Ion-molecule reactivity monitoring with synchrotron radiation: reactions of CH2CN+ isomers with hydrocarbons
The atmosphere of Titan, Saturn’s largest satellite, hosts one of the most complex organic chemistry in the Solar system, initiated by N2 and CH4 and leading to the synthesis of complex hydrocarbons, nitriles and prebiotic molecules. Titan’s atmosphere is very similar to the Earth’s primordial atmosphere, thus understanding Titan atmospheric chemistry is extremely relevant for the chemical evolution of our planet.
Titan has a significant ionosphere and results from the Cassini-Huygens mission have demonstrated a strong implication of ionospheric chemistry in the synthesis of complex N-containing molecules, that maybe the precursors of stratospheric tholins.
Among N-containing ions, C2H2N+ have been detected on Titan, and during the STSM we have studied the reactivity of C2H2N+ isomers with CH4, C2H2 and C2H6. Using dissociative photoionization of appropriate neutral precursors, we have successfully demonstrated the possibility to generate different C2H2N+ isomers, namely the cyclic one (from the CH3CN precursor) and the cyanomethyl CH2CN+ cation (from the ICH2CN precursor). The experiments have been performed using the CERISES set-up, a guided ion beam mass spectrometer that permits the measurement of absolute reactive cross sections and branching ratios as a function of photon and collision energies.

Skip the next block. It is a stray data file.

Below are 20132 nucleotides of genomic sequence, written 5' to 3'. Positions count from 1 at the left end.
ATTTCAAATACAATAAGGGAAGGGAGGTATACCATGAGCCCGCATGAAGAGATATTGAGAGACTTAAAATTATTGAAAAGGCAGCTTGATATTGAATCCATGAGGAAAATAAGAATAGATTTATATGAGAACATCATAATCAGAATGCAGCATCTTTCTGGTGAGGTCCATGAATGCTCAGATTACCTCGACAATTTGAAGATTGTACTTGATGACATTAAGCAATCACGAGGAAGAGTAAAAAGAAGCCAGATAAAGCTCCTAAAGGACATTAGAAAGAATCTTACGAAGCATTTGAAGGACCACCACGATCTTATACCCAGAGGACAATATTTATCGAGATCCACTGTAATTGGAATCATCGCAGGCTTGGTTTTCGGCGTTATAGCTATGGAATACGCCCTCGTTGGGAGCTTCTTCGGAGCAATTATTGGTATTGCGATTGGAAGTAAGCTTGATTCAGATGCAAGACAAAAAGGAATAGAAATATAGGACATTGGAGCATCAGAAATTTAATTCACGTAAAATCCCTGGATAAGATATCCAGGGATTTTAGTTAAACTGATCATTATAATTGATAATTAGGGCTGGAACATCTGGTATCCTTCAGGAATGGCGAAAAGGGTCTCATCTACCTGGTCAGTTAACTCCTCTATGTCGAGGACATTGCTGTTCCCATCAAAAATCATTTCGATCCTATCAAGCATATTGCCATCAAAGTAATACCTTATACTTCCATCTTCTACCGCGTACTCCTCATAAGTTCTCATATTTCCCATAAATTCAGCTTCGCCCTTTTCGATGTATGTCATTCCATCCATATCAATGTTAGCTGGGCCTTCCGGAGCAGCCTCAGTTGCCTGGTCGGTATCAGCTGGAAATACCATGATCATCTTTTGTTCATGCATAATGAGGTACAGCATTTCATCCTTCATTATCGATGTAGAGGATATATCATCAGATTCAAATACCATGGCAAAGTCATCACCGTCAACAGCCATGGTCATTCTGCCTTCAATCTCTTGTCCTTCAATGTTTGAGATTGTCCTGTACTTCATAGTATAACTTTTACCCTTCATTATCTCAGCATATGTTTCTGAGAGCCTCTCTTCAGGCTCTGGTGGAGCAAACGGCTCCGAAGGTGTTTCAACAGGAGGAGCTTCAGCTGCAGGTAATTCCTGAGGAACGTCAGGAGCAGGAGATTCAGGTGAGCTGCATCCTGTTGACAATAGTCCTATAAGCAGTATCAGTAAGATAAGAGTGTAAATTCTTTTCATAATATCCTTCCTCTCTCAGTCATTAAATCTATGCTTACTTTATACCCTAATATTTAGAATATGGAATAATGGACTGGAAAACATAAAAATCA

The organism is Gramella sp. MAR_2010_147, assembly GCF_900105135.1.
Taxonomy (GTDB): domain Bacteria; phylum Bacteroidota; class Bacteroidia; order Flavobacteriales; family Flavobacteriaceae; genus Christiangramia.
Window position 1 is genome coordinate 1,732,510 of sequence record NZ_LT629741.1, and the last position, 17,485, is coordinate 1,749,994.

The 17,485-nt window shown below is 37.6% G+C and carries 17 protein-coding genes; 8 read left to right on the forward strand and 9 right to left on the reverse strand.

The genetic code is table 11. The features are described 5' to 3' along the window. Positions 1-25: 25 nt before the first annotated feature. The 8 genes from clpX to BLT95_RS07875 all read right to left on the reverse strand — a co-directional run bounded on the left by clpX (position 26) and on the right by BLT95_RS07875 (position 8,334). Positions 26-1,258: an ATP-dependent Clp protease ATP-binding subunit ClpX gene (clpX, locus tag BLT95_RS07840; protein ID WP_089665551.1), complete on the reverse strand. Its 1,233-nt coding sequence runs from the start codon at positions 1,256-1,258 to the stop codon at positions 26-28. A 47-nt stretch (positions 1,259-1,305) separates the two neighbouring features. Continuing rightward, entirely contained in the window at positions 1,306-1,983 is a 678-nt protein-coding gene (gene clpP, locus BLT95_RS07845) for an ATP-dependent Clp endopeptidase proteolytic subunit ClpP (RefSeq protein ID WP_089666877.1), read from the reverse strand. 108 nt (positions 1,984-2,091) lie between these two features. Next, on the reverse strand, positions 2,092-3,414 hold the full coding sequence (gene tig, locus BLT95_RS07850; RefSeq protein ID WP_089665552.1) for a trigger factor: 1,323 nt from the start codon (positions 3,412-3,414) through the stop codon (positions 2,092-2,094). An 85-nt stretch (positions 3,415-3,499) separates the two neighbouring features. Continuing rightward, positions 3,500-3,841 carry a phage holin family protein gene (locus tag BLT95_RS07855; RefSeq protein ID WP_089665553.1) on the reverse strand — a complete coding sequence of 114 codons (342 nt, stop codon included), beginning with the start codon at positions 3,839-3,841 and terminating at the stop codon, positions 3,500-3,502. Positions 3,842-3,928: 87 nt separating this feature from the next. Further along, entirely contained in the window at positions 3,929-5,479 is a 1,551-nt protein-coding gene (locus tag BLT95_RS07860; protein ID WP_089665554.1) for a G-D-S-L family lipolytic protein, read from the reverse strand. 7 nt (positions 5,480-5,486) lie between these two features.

Among the most relevant results we mention:
a) in the case of CH4, the CH2CN+ cation is the only reactive isomer, and one of the three most abundant product is C3H4N+ (plus H2) in which a new C-C bond has been formed
b) in the case of C2H2, both c-C2H2N+ and CH2CN+ are responsible for the synthesis of the most abundant C3H3+ product, while minor channels CH3+ (plus HC3N) and C4H2N+ (plus H2) derive exclusively from the linear isomer, as shown in the Figure.
The experiments have been carried out in a joint collaboration among the Host Institution in Orsay/SOLEIL Synchrotron (C. Alcaraz, C. Romanzin, R. Thissen), the Trento group (D. Ascenzi), the Stockholm group (W. Geppert) and the Prague team (M. Polasek) and we are confident that they will results in at least one scientific publication.